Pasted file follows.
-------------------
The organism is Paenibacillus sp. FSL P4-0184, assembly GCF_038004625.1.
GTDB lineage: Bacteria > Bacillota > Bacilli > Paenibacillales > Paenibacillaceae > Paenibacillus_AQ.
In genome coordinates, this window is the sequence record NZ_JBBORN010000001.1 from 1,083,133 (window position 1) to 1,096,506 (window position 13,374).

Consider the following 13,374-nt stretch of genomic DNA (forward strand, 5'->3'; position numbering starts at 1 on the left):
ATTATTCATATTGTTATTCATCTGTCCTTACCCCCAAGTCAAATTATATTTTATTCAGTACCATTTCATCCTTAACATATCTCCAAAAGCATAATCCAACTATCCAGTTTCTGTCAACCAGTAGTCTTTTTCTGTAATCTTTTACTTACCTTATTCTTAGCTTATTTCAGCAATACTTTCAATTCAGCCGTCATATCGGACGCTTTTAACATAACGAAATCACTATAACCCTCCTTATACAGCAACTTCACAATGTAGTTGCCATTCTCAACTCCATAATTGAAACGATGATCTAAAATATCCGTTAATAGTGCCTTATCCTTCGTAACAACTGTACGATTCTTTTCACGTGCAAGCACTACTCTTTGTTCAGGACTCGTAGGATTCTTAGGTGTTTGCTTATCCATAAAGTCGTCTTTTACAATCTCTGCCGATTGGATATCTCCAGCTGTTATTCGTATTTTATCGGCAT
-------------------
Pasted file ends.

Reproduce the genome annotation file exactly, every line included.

The organism is Paenibacillus sp. FSL P4-0184, assembly GCF_038004625.1.
GTDB lineage: Bacteria > Bacillota > Bacilli > Paenibacillales > Paenibacillaceae > Paenibacillus_AQ.
In genome coordinates, this window is the sequence record NZ_JBBORN010000001.1 from 1,083,133 (window position 1) to 1,096,506 (window position 13,374).

Consider the following 13,374-nt stretch of genomic DNA (forward strand, 5'->3'; position numbering starts at 1 on the left):
ATTATTCATATTGTTATTCATCTGTCCTTACCCCCAAGTCAAATTATATTTTATTCAGTACCATTTCATCCTTAACATATCTCCAAAAGCATAATCCAACTATCCAGTTTCTGTCAACCAGTAGTCTTTTTCTGTAATCTTTTACTTACCTTATTCTTAGCTTATTTCAGCAATACTTTCAATTCAGCCGTCATATCGGACGCTTTTAACATAACGAAATCACTATAACCCTCCTTATACAGCAACTTCACAATGTAGTTGCCATTCTCAACTCCATAATTGAAACGATGATCTAAAATATCCGTTAATAGTGCCTTATCCTTCGTAACAACTGTACGATTCTTTTCACGTGCAAGCACTACTCTTTGTTCAGGACTCGTAGGATTCTTAGGTGTTTGCTTATCCATAAAGTCGTCTTTTACAATCTCTGCCGATTGGATATCTCCAGCTGTTATTCGTATTTTATCGGCAT